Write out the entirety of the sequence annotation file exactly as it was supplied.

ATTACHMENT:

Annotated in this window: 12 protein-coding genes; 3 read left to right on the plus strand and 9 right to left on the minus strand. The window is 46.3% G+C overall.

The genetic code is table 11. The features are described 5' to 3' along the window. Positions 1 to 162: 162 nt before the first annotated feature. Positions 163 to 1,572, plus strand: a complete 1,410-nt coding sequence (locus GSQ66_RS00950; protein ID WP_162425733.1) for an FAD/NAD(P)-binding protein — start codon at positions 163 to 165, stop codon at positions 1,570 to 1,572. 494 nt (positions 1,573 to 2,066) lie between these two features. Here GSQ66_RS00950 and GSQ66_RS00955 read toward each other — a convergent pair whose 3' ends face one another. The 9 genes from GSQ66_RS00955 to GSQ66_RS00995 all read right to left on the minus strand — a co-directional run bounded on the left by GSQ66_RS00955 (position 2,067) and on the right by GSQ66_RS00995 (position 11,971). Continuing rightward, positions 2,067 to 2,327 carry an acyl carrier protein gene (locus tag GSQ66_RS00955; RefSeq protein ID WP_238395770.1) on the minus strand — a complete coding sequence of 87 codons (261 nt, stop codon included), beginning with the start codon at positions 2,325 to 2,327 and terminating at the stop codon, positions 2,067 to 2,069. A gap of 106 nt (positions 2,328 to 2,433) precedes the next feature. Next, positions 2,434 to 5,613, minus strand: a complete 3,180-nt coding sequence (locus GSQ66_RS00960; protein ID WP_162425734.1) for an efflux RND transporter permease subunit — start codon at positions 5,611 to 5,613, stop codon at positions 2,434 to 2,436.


Annotated in this window: 12 protein-coding genes; 3 read left to right on the plus strand and 9 right to left on the minus strand. The window is 46.3% G+C overall.

The genetic code is table 11. The features are described 5' to 3' along the window. Positions 1 to 162: 162 nt before the first annotated feature. Positions 163 to 1,572, plus strand: a complete 1,410-nt coding sequence (locus GSQ66_RS00950; protein ID WP_162425733.1) for an FAD/NAD(P)-binding protein — start codon at positions 163 to 165, stop codon at positions 1,570 to 1,572. 494 nt (positions 1,573 to 2,066) lie between these two features. Here GSQ66_RS00950 and GSQ66_RS00955 read toward each other — a convergent pair whose 3' ends face one another. The 9 genes from GSQ66_RS00955 to GSQ66_RS00995 all read right to left on the minus strand — a co-directional run bounded on the left by GSQ66_RS00955 (position 2,067) and on the right by GSQ66_RS00995 (position 11,971). Continuing rightward, positions 2,067 to 2,327 carry an acyl carrier protein gene (locus tag GSQ66_RS00955; RefSeq protein ID WP_238395770.1) on the minus strand — a complete coding sequence of 87 codons (261 nt, stop codon included), beginning with the start codon at positions 2,325 to 2,327 and terminating at the stop codon, positions 2,067 to 2,069. A gap of 106 nt (positions 2,328 to 2,433) precedes the next feature. Next, positions 2,434 to 5,613, minus strand: a complete 3,180-nt coding sequence (locus GSQ66_RS00960; protein ID WP_162425734.1) for an efflux RND transporter permease subunit — start codon at positions 5,611 to 5,613, stop codon at positions 2,434 to 2,436.